The president of Toyota Racing Development calls Kyle Busch’s playoff elimination due to an engine failure at Bristol, “the worst nightmare imaginable for me personally and for our team.
“We cost Kyle Busch a shot at his third championship,” David Wilson told NBC Sports on Tuesday.
Busch was eliminated in the opening round after suffering engine failures at Darlington and Bristol. It marks the first time in his career that Busch has failed to advance beyond the first round.
Wilson said changes have been made to all Toyota engines ahead of Sunday’s playoff race at Texas Motor Speedway (3:30 pm ET on USA Network). The engine changes will be implemented for the rest of the playoffs.
“We’re not giving up our performance potential,” Wilson told NBC Sports. “We feel like it’s conservative enough to get us kind of out of this danger zone.”
Busch’s elimination leaves Denny Hamlin and Christopher Bell as Toyota’s only competitors racing for the drivers championship.
“Whether we’re so fortunate enough to possibly win a championship with either Christopher or Denny later this year, I’m still going to be haunted by what happened, not just in Bristol, but Darlington as well,” Wilson said. “Two engine failures across three weeks is unheard of. It’s unacceptable.”
The engine woes come after Toyota did not have a single engine failure in the Cup last season.
Wilson said that Toyota has found the issue with its engines.
“We have some sort of instability in our valve train and it seems to be triggered by us running into NASCAR’s mandated rev limiter, interestingly enough,” Wilson said.
At Darlington, Busch missed an upshift from fourth to fifth gear, contributing to the engine failure. “He buzzed the rev limiter hard,” Wilson said, “and a lap-and-a-half later, his engine let go. Now, just to be clear, our stuff should be durable enough. It should be tough enough to handle that.
“At Bristol, NASCAR miscalculated the gear ratio. It was too short. When Kyle, particularly when he was running that upper groove in fifth gear, he was hitting the rev limiter, almost every lap. The fact is that right now we just don’t have enough durability margin in our valve train. That’s on us.”
Wilson also noted there have been engine failures with each of the other manufacturers this season.
“It’s not the car per se, but it’s some of the components,” Wilson said. “It’s running a five-speed gearbox with closer gear ratios that require drivers to shift. Shifting puts more of a load across our engines. On top of that, NASCAR has lowered their mandated rev limiter from 9700, down to 9200 RPMs. We’re operating in a power band (where) the target is really to run about 8500 rpm.
“But because of the gear ratios, because of the five speed, we’re getting to the rev limiter much more often this year than we ever did in the past.”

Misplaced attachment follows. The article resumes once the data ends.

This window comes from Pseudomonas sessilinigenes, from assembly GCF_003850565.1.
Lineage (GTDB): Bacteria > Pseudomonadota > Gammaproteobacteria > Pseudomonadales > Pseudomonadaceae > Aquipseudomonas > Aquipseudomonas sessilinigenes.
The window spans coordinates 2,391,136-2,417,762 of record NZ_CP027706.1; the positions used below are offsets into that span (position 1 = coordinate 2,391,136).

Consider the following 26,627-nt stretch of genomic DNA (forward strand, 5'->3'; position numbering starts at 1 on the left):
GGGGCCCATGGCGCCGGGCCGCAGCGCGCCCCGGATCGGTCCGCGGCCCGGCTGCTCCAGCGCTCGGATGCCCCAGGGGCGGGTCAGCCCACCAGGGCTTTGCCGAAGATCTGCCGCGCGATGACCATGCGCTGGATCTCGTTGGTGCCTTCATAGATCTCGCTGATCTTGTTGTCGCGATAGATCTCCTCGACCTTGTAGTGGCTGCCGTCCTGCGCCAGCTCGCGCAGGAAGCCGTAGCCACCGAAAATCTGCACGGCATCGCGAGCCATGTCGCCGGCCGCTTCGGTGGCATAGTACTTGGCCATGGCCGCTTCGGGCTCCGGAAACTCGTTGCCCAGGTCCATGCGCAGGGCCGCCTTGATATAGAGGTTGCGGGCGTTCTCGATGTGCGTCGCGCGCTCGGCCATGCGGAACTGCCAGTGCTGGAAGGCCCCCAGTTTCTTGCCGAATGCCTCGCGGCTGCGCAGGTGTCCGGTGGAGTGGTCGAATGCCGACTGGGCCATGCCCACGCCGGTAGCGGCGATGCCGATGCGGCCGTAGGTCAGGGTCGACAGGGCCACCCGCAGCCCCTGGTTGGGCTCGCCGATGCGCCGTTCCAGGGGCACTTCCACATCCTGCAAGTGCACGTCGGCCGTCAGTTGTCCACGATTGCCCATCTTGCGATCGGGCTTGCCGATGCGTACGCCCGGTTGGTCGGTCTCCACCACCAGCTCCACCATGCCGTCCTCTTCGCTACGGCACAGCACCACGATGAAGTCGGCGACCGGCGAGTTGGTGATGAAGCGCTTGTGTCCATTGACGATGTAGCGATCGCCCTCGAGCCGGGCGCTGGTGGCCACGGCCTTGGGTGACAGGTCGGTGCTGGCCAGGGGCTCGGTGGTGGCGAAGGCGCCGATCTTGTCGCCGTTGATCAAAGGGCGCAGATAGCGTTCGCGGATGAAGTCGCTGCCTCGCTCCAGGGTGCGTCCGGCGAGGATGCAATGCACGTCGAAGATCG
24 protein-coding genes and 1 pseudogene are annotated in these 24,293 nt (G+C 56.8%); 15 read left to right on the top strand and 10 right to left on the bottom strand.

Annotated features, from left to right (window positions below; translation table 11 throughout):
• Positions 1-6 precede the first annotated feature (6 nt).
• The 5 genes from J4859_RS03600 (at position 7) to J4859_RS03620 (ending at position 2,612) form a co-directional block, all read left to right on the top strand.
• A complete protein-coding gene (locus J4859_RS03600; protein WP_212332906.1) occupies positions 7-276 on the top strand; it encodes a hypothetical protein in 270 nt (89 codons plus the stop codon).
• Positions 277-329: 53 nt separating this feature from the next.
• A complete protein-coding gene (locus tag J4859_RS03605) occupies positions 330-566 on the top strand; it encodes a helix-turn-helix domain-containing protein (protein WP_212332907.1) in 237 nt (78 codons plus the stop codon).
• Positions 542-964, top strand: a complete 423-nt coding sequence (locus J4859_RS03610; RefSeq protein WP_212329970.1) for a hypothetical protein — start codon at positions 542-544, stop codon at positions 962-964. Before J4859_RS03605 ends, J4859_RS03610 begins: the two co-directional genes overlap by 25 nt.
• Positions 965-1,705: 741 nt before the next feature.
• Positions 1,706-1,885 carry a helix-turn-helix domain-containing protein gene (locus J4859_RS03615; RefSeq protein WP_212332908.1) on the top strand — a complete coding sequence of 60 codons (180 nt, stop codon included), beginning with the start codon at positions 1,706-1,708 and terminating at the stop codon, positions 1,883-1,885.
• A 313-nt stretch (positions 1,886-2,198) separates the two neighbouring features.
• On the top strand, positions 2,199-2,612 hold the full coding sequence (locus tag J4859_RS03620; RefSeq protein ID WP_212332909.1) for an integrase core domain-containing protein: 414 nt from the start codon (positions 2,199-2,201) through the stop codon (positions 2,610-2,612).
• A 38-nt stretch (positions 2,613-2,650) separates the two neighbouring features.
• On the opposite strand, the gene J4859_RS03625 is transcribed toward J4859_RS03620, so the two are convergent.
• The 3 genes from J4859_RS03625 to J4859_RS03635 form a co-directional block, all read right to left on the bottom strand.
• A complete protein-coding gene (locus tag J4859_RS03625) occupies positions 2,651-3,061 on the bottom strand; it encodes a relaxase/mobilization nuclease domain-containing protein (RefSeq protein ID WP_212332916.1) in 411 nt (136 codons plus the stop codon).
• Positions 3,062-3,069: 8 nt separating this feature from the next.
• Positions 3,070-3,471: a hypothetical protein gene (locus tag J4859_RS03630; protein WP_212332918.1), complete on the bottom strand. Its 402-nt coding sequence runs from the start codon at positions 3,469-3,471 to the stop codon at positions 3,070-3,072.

Arguably, I would venture to say, were we running the same package as last season, we would see none of this. We’ve just not experienced this. We’ve uncovered a weakness in our valve train.”
Wilson denied that Busch received weaker engines in the playoffs because Busch will leave Joe Gibbs Racing after this season for Richard Childress Racing and Chevrolet.
“I’ll say that it is offensive as a professional and somebody who takes their responsibility as greatly as I do,” Wilson said of such conjecture about Busch’s engines. “And I’ll say for those fans who are actually ignorant enough to suggest that this is some sort of a mastermind conspiracy to rid ourselves of Kyle Busch early, I would simply say go back to trying to find the edge of the flat earth. It’s absurd.”
Wilson said he and Busch talked after Busch decided to sign with Richard Childress Racing and focused on the rest of this season.
“We both underscored our intent to have a mic drop moment in Phoenix, that he’s going to win his third championship and he’s going to take that championship with him,” Wilson said. “Obviously, for Toyota, losing Kyle in a run through a championship is a massive setback. Kyle Busch is money in the playoffs. … By losing him, we took a big hit. There’s zero upside. There’s zero upside. It’s just a crushing blow to our organization
“There’s nothing I can do. I’ve apologized to Kyle. I’ve apologized to (Joe) Gibbs. This is on us and hated that we let them down.”
As for the power steering issues at Bristol that a number of teams had, including Joe Gibbs Racing and 23XI Racing, Wilson said:
“This new car and all of the new systems that we’re dealing with, have relatively very few reps on them. This is the first time we’ve raced at Bristol, a very tight half-mile on concrete. In a relative sense, I’m assuming we’ve put more load into that steering rack, in that power steering system, than at any other place. It was just too much. We were all freaking out as this was happening, because I think the (power steering issues for Ty Gibbs, Martin Truex Jr. and Bubba Wallace) all happened within 20 laps of each other. That’s just incredible.
“I know, at least two or three of those cars literally blew out the seals in the (steering) rack, which happened from too much pressure. So I don’t know what remediation opportunity there is from a team perspective.
“Even when it hasn’t resulted in a terminal issue, I know, almost every week, the drivers, to varying degrees and varying race tracks, have been unhappy with their steering.
“There’s no question that NASCAR and the teams are looking at (it). … We need to fix this moving forward.”
After facing the various challenges in the first round of the playoffs, Wilson said he concluded a team meeting Tuesday by telling the TRD employees that “the measure of this team isn’t defined by moments of comfort and success, it’s defined and how we respond in moments of stress and failure.”